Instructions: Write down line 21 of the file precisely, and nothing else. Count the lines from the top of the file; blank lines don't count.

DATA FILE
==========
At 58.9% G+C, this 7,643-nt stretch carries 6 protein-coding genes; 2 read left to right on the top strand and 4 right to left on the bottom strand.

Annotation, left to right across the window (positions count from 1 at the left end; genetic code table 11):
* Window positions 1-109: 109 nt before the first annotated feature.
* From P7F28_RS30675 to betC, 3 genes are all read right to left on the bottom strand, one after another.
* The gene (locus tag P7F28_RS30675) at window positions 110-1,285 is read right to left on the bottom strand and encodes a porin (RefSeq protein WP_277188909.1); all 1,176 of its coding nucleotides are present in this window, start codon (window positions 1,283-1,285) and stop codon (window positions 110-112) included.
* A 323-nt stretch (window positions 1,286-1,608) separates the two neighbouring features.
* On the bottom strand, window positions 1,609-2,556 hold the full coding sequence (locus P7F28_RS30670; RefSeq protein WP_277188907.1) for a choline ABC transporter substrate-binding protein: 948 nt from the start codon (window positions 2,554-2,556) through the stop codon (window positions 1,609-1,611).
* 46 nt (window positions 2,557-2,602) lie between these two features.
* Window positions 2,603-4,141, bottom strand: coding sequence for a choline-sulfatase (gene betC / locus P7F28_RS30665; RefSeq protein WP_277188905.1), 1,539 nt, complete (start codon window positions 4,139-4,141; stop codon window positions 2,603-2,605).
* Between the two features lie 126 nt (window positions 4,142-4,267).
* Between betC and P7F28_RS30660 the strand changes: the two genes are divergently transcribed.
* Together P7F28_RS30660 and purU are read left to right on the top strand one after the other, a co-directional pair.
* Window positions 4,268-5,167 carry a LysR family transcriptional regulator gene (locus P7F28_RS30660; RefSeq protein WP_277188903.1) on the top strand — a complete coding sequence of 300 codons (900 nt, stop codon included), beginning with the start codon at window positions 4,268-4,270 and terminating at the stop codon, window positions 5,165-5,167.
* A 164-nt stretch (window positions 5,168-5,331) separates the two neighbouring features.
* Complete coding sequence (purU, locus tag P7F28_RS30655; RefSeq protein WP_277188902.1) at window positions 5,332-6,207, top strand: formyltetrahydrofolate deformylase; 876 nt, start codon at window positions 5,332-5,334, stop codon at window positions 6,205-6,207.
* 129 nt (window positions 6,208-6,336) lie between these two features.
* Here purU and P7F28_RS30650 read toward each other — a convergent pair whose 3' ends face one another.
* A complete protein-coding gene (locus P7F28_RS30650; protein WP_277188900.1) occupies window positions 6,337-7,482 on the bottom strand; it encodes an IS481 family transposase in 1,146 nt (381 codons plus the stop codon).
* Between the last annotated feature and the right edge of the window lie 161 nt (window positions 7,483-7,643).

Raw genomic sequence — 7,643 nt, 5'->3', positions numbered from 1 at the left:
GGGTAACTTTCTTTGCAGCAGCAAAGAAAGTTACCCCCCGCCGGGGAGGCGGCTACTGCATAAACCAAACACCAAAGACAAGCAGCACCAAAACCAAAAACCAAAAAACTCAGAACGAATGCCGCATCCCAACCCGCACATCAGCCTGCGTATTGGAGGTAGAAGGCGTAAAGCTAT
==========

GGGTAACTTTCTTTGCAGCAGCAAAGAAAGTTACCCCCCGCCGGGGAGGCGGCTACTGCATAAACCAAACACCAAAGACAAGCAGCACCAAAACCAAAAACCAAAAAACTCAGAACGAATGCCGCATCCCAACCCGCACATCAGCCTGCGTATTGGAGGTAGAAGGCGTAAAGCTAT